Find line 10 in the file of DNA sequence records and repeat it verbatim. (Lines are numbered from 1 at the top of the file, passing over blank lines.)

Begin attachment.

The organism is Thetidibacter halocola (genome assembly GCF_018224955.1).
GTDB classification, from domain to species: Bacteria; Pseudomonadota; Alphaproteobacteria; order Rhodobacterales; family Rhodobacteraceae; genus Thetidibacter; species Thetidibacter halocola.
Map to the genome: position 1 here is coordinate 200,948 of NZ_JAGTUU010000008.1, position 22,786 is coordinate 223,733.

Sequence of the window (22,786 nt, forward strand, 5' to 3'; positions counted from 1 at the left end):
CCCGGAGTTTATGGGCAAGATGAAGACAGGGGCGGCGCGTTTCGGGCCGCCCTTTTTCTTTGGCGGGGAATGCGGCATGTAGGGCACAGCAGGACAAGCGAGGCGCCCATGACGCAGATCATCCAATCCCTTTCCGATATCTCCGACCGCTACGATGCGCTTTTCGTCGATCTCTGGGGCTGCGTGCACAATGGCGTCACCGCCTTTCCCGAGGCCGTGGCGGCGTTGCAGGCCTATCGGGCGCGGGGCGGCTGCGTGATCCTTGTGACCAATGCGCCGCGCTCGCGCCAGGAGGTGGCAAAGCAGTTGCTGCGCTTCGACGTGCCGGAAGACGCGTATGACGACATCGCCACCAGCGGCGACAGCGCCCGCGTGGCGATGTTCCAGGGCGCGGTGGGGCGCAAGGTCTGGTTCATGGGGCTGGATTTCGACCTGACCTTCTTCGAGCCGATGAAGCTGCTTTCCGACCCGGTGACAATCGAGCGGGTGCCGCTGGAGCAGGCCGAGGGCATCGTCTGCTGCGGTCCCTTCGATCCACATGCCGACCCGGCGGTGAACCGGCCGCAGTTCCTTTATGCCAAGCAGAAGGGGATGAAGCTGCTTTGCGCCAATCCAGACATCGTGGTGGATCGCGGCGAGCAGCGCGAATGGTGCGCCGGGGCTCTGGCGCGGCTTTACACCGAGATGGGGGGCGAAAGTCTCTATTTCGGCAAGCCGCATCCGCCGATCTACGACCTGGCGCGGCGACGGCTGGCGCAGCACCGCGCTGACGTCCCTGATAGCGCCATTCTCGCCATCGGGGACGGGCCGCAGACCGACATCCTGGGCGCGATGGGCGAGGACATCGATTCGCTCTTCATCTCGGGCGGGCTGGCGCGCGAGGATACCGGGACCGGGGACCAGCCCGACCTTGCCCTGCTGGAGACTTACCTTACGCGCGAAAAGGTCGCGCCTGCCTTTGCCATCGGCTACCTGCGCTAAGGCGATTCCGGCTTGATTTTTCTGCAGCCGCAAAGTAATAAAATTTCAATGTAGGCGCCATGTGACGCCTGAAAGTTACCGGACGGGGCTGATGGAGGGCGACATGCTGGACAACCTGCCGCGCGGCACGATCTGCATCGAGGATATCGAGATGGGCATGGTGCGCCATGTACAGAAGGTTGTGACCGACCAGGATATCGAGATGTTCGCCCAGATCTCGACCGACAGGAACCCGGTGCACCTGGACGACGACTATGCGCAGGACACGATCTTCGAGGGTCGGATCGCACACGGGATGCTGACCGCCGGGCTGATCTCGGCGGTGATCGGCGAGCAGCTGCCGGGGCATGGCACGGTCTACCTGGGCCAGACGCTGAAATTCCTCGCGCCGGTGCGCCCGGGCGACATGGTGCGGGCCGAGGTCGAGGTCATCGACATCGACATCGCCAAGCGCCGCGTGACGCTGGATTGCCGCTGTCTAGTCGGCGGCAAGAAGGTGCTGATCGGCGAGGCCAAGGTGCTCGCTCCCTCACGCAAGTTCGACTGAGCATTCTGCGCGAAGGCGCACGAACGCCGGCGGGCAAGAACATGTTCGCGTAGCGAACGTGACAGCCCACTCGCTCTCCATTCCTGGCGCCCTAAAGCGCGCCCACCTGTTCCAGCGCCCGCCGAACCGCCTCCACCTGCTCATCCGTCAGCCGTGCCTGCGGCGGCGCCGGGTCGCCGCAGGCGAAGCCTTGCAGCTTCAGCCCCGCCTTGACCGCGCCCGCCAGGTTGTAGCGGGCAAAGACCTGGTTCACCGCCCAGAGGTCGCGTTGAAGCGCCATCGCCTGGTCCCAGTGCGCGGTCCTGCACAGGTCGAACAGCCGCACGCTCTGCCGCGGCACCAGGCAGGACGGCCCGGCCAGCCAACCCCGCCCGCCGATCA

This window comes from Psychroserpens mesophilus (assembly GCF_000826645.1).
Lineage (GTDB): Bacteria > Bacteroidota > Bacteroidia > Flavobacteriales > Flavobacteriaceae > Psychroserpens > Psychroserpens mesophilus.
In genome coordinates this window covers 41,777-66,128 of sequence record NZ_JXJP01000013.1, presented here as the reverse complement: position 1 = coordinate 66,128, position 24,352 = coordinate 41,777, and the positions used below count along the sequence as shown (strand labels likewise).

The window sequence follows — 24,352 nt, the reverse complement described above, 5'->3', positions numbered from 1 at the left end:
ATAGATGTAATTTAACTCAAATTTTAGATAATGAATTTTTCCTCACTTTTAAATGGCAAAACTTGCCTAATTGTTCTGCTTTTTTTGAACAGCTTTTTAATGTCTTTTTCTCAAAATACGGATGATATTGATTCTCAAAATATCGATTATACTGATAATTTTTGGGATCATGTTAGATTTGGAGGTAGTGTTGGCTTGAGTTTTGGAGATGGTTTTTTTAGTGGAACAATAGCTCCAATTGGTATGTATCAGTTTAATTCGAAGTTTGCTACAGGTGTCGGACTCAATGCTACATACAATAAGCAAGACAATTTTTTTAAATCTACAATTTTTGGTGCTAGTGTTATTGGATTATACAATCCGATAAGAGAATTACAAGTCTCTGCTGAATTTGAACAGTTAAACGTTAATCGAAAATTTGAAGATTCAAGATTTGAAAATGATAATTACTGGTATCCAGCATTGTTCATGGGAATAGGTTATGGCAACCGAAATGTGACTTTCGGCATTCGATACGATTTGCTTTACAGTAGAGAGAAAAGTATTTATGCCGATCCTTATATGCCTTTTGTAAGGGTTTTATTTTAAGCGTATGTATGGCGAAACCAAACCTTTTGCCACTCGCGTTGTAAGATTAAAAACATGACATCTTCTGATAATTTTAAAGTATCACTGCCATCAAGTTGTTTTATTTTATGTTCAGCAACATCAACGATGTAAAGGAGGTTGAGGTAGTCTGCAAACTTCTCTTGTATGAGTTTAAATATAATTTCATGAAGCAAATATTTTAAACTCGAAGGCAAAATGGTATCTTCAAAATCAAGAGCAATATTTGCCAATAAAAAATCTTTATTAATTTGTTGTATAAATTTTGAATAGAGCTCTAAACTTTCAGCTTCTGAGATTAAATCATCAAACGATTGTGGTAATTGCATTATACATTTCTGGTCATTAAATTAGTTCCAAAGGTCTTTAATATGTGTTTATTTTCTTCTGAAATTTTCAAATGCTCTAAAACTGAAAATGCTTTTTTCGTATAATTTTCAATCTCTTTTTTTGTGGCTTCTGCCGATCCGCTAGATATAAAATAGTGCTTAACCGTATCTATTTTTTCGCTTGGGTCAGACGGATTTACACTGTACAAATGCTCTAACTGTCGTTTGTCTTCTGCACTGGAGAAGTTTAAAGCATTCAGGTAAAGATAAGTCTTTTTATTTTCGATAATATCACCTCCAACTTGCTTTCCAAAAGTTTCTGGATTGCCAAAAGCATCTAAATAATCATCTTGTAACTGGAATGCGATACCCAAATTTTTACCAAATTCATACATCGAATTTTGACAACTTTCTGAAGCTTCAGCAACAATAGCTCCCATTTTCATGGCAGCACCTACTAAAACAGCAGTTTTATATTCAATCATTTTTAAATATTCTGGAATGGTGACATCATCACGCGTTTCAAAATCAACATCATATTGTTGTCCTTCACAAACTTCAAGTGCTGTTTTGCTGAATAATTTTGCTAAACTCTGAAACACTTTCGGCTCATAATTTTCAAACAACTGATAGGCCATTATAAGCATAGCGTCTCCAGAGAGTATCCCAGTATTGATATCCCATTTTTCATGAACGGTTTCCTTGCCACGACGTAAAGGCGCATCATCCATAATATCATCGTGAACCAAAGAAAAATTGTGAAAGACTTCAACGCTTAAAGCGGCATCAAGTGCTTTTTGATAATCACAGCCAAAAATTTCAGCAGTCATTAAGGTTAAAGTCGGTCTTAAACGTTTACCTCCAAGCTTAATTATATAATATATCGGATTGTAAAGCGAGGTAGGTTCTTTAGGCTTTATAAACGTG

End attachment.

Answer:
ATAGATGTAATTTAACTCAAATTTTAGATAATGAATTTTTCCTCACTTTTAAATGGCAAAACTTGCCTAATTGTTCTGCTTTTTTTGAACAGCTTTTTAATGTCTTTTTCTCAAAATACGGATGATATTGATTCTCAAAATATCGATTATACTGATAATTTTTGGGATCATGTTAGATTTGGAGGTAGTGTTGGCTTGAGTTTTGGAGATGGTTTTTTTAGTGGAACAATAGCTCCAATTGGTATGTATCAGTTTAATTCGAAGTTTGCTACAGGTGTCGGACTCAATGCTACATACAATAAGCAAGACAATTTTTTTAAATCTACAATTTTTGGTGCTAGTGTTATTGGATTATACAATCCGATAAGAGAATTACAAGTCTCTGCTGAATTTGAACAGTTAAACGTTAATCGAAAATTTGAAGATTCAAGATTTGAAAATGATAATTACTGGTATCCAGCATTGTTCATGGGAATAGGTTATGGCAACCGAAATGTGACTTTCGGCATTCGATACGATTTGCTTTACAGTAGAGAGAAAAGTATTTATGCCGATCCTTATATGCCTTTTGTAAGGGTTTTATTTTAAGCGTATGTATGGCGAAACCAAACCTTTTGCCACTCGCGTTGTAAGATTAAAAACATGACATCTTCTGATAATTTTAAAGTATCACTGCCATCAAGTTGTTTTATTTTATGTTCAGCAACATCAACGATGTAAAGGAGGTTGAGGTAGTCTGCAAACTTCTCTTGTATGAGTTTAAATATAATTTCATGAAGCAAATATTTTAAACTCGAAGGCAAAATGGTATCTTCAAAATCAAGAGCAATATTTGCCAATAAAAAATCTTTATTAATTTGTTGTATAAATTTTGAATAGAGCTCTAAACTTTCAGCTTCTGAGATTAAATCATCAAACGATTGTGGTAATTGCATTATACATTTCTGGTCATTAAATTAGTTCCAAAGGTCTTTAATATGTGTTTATTTTCTTCTGAAATTTTCAAATGCTCTAAAACTGAAAATGCTTTTTTCGTATAATTTTCAATCTCTTTTTTTGTGGCTTCTGCCGATCCGCTAGATATAAAATAGTGCTTAACCGTATCTATTTTTTCGCTTGGGTCAGACGGATTTACACTGTACAAATGCTCTAACTGTCGTTTGTCTTCTGCACTGGAGAAGTTTAAAGCATTCAGGTAAAGATAAGTCTTTTTATTTTCGATAATATCACCTCCAACTTGCTTTCCAAAAGTTTCTGGATTGCCAAAAGCATCTAAATAATCATCTTGTAACTGGAATGCGATACCCAAATTTTTACCAAATTCATACATCGAATTTTGACAACTTTCTGAAGCTTCAGCAACAATAGCTCCCATTTTCATGGCAGCACCTACTAAAACAGCAGTTTTATATTCAATCATTTTTAAATATTCTGGAATGGTGACATCATCACGCGTTTCAAAATCAACATCATATTGTTGTCCTTCACAAACTTCAAGTGCTGTTTTGCTGAATAATTTTGCTAAACTCTGAAACACTTTCGGCTCATAATTTTCAAACAACTGATAGGCCATTATAAGCATAGCGTCTCCAGAGAGTATCCCAGTATTGATATCCCATTTTTCATGAACGGTTTCCTTGCCACGACGTAAAGGCGCATCATCCATAATATCATCGTGAACCAAAGAAAAATTGTGAAAGACTTCAACGCTTAAAGCGGCATCAAGTGCTTTTTGATAATCACAGCCAAAAATTTCAGCAGTCATTAAGGTTAAAGTCGGTCTTAAACGTTTACCTCCAAGCTTAATTATATAATATATCGGATTGTAAAGCGAGGTAGGTTCTTTAGGCTTTATAAACGTG